As I mentioned, I’m taking NaNoWriMo and semi-participating, altering the rules to fit my own schedule and needs and ability. The point that 50,000 words is usually NOT a full novel is exactly why I don’t think it matters that my own goal for the month doesn’t match that–because you won’t have a finished product no matter what you do. I have yet to go through the heavy editing, multi-draft process on anything I’ve ever written. Maybe that’s why I haven’t managed to get anywhere with any of my writing yet, who knows. But I know, like anyone knows who has tried to write beyond school papers, that the “writing part,” as difficult as it may be at times, is the easy part of writing.
Although I don’t think that NaNoWriMo’s claim is that anyone can write a book–at least, not one that’s worth publishing. I think it’s more of a catalyst and, now, a way for writers to make connections. Anyone who reads this and has experience with it, please tell me if the NaNoWriMo community has been beneficial to you. Maybe next year I’ll try to participate for real.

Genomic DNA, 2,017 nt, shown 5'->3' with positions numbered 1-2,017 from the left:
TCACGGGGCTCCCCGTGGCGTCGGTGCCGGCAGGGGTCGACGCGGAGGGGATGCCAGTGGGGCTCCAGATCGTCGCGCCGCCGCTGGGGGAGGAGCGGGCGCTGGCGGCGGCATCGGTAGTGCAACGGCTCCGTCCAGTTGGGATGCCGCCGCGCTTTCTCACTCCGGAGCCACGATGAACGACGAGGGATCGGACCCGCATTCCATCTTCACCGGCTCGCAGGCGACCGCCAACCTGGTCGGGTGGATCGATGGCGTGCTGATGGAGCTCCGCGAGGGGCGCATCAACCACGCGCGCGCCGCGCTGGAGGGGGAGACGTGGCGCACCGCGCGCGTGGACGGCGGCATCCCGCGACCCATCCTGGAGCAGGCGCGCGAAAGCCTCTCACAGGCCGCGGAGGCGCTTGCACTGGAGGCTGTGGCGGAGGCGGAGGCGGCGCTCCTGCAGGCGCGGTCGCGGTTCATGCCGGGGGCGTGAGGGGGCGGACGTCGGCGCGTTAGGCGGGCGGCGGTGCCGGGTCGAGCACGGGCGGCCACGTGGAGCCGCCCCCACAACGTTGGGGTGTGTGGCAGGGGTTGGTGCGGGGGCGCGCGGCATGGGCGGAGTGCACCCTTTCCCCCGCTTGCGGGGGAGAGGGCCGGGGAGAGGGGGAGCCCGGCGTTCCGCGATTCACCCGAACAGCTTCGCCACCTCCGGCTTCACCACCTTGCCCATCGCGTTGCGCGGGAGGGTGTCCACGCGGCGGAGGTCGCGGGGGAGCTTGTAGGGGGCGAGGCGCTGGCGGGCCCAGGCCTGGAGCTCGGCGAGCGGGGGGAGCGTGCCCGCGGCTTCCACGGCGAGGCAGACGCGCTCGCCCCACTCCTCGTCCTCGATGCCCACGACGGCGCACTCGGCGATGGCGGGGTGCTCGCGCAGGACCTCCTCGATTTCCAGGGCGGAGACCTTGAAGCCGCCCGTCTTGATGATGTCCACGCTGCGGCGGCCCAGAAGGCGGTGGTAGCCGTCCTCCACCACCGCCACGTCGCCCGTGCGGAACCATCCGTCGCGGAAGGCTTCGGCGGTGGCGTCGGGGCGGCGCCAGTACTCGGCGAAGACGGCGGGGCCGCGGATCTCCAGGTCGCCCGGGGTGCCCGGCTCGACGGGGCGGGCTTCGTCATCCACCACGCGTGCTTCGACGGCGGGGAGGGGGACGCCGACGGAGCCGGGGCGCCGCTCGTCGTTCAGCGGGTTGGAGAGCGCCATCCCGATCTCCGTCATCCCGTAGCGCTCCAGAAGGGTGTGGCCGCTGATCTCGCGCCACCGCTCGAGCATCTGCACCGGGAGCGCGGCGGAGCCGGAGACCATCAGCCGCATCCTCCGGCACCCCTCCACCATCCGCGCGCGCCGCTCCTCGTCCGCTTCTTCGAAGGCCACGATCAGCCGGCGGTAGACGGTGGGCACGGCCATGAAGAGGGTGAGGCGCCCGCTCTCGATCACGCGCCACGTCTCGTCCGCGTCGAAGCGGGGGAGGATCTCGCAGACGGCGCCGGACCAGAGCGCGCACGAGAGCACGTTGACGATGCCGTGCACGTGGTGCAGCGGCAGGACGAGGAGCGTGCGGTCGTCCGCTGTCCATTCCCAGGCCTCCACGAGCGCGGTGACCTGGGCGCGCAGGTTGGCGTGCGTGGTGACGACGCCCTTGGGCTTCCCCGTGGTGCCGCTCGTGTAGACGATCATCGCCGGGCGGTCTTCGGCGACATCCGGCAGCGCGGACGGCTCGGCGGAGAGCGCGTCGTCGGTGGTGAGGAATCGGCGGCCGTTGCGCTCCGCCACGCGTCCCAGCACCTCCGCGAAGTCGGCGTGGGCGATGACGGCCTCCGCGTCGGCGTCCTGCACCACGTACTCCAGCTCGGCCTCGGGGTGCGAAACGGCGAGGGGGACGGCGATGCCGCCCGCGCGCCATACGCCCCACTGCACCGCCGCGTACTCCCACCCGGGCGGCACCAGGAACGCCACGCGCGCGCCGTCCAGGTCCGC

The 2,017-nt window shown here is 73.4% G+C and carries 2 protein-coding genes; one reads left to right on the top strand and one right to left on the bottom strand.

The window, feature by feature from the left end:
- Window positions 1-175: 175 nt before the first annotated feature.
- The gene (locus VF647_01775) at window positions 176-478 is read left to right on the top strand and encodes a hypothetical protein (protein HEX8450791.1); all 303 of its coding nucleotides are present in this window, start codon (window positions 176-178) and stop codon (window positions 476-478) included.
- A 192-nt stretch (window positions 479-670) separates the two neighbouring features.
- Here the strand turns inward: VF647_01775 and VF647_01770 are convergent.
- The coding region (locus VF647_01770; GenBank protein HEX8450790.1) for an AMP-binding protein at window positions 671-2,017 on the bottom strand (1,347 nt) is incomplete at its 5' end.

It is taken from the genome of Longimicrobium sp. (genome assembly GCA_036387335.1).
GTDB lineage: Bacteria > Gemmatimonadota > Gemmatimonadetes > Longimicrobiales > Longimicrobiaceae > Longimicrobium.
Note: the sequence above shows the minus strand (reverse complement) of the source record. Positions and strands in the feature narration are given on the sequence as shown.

In January, everyone should try and choreograph a ballet. In March we should all write an opera, and in June everyone should paint a fresco. Sounds ludicrous, doesn’t it? And yet the idea that everyone could write a novel in November gets a good deal more acceptance. Why do we assume that, while these other forms would require skills, knowledge and practice beyond most people’s experience, anyone can write a book? It drives me round the bend.
Getting people to explore their creativity is something I’ve always considered important, but I think that should begin with a respect for whatever form you are working in. To start by assuming the form is easy, requires no study, research or insight, is to set yourself up to fail. I don’t think that benefits anyone. So, here are a few counterarguments.
Fifty thousand words is not really a book; that’s rather short. Seventy…
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